(a) does not react chemically with the solution in either of the compartment.

(b) does not interfere with the net cell reaction. Function of Salt Bridge. In the electrochemical cell a salt bridge serves two very important functions :

(i) It allows the flow of current by completing the circuit.

(ii) It maintains electrical neutrality.

The transference of electrons from anode to cathode leads to a net positive charge around the anode due to increase in the concentration of cations and a net negative charge around the cathode due to excess of anions in solution. The positive charge around the anode will prevent electrons to flow out from it and the ·negative charge around the cathode will prevent the inflow of electrons at it. The reaction would thus, stop and no current will flow. The salt bridge comes to aid and restores the electroneutrality of the solutions in the two compartments. It contains a concentrated solution of an inert electrolyte the ions of which are not involved in electrochemical reactions. The anions of the electrolyte in the salt bridge migrate to the anode compartment and cations to the cathode compartment. Thus, the salt bridge prevents the accumulation of charges and maintains the flow of current. In the electrochemical cell, the salt bridge can be replaced by the porous partition which allows the migration of ions but does not allow mixing of the two solutions.

 

REPRESENTATION OF REDOX COUPLE AND GALVANIC CELL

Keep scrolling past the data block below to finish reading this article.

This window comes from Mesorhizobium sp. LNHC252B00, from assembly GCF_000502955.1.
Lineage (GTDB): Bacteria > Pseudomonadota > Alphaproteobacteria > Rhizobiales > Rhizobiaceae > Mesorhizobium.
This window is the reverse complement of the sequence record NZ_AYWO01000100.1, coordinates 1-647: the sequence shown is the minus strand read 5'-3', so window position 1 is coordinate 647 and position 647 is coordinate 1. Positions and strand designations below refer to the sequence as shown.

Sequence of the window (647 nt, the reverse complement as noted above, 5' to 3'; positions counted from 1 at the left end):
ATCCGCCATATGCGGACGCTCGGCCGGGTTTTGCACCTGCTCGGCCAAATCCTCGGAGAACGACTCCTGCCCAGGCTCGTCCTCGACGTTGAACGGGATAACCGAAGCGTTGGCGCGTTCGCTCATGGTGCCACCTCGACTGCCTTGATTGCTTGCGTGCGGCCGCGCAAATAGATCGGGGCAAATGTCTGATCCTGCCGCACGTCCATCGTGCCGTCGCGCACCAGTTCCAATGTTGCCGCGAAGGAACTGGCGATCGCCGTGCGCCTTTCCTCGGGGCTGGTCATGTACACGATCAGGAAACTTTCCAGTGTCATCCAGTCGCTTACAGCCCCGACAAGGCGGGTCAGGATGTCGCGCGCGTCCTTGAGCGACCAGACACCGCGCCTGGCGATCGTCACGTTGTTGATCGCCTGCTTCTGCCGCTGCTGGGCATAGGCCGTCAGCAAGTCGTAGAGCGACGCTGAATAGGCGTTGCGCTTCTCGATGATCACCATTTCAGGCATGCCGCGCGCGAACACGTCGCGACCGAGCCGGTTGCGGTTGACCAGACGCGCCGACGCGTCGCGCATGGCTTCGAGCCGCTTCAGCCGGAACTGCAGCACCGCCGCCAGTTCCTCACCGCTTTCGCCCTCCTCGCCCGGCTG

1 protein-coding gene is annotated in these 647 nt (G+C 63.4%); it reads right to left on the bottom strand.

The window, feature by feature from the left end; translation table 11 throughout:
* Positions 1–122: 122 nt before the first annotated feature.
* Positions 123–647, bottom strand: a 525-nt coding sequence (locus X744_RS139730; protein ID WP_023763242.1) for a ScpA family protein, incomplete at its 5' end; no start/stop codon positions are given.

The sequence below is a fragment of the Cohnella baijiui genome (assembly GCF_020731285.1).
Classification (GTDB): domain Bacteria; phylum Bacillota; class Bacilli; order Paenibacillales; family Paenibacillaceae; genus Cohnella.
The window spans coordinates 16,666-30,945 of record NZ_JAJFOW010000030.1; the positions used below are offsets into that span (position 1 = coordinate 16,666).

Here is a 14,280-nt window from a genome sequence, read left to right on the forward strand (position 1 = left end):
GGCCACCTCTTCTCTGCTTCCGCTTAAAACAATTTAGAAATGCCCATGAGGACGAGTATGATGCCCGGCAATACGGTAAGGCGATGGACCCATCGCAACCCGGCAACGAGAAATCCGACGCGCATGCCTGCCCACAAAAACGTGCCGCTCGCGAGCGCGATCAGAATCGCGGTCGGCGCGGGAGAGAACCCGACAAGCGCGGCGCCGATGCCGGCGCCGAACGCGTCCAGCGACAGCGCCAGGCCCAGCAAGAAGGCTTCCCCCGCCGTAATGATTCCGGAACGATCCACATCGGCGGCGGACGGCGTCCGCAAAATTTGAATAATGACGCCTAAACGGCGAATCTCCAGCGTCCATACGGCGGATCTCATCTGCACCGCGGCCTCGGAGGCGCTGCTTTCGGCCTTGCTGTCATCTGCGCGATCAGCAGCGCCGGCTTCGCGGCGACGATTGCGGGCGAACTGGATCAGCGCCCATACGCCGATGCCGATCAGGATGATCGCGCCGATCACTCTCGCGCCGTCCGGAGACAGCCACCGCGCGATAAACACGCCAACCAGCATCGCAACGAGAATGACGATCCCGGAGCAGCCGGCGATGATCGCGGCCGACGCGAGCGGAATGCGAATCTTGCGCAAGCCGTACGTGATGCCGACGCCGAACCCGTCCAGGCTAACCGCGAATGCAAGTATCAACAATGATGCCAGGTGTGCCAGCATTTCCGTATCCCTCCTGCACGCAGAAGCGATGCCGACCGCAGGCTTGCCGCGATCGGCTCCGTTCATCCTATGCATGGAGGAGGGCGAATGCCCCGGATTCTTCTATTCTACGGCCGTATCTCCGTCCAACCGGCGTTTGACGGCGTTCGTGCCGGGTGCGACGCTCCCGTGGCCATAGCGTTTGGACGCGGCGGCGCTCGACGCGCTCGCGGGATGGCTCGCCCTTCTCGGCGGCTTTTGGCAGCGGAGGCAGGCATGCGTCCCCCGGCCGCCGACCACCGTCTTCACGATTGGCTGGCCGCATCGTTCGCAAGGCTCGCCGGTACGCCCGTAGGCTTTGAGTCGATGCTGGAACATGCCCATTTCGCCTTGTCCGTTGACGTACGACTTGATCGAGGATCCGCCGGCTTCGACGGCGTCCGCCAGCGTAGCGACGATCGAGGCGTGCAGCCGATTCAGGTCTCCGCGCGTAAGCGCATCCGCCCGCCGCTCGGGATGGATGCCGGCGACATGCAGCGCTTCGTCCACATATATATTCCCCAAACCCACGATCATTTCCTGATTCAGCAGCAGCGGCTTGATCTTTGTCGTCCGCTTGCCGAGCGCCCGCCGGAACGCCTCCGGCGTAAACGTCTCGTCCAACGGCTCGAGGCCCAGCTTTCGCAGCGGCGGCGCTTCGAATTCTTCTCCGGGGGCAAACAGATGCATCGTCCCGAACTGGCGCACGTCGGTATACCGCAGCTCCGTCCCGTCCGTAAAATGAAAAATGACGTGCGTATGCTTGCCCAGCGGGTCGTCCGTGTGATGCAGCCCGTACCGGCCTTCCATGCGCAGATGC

Galvanic cell is a combination of two redox couples, namely; oxidation couple or oxidation half cell and reduction couple or reduction half cell. If M represents the symbol of the element and Mn+ represents its cation (i.e., its oxidised state) in solution, then

Oxidation half cell is represented as M / MD n+(c)

Reduction half cell is represented as MD n+(c)/M.

 

In both the notations c refers to the molar concentration of the ions in solution. Conventionally, a cell is represented by writing the cathode on the right hand side and anode on the left hand side. The two vertical lines are put between the two half cells which indicate salt bridge. Sometime the formula of the electrolyte used in the salt bridge is also written below the vertical lines.

For example, zinc-copper sulphate cell is represented as follows:

VARIOUS TYPES OF REDOX COUPLES OR ELECTRODES

Some important types of electrodes which are frequently used in electrochemical cells are described as follows:

1. Metal-metal Ion Electrode. Such type of electrodes include a metal rod dipped in the solution of its own ions. Some examples are Zn/Zn2+ Ag/Ag+, .Cu/Cu2+ etc.

2. Amalgam Electrodes. These are similar to metal-metal ion electrodes, but here the metal is used in the form of its amalgam with Hg. Amalgam is formed to modify the activity of metal. (Zn-Hg)/Zn2+ is one of the common example of this type.

3. Gas Electrodes. Such electrodes involve inert metal such as platinum dipped in the solution containing ions of the gaseous element. The arrangement is made in such a manner that gas and its ions are brought in contact at the surface of the inert metal. Some examples along with their electrode reactions are as follows: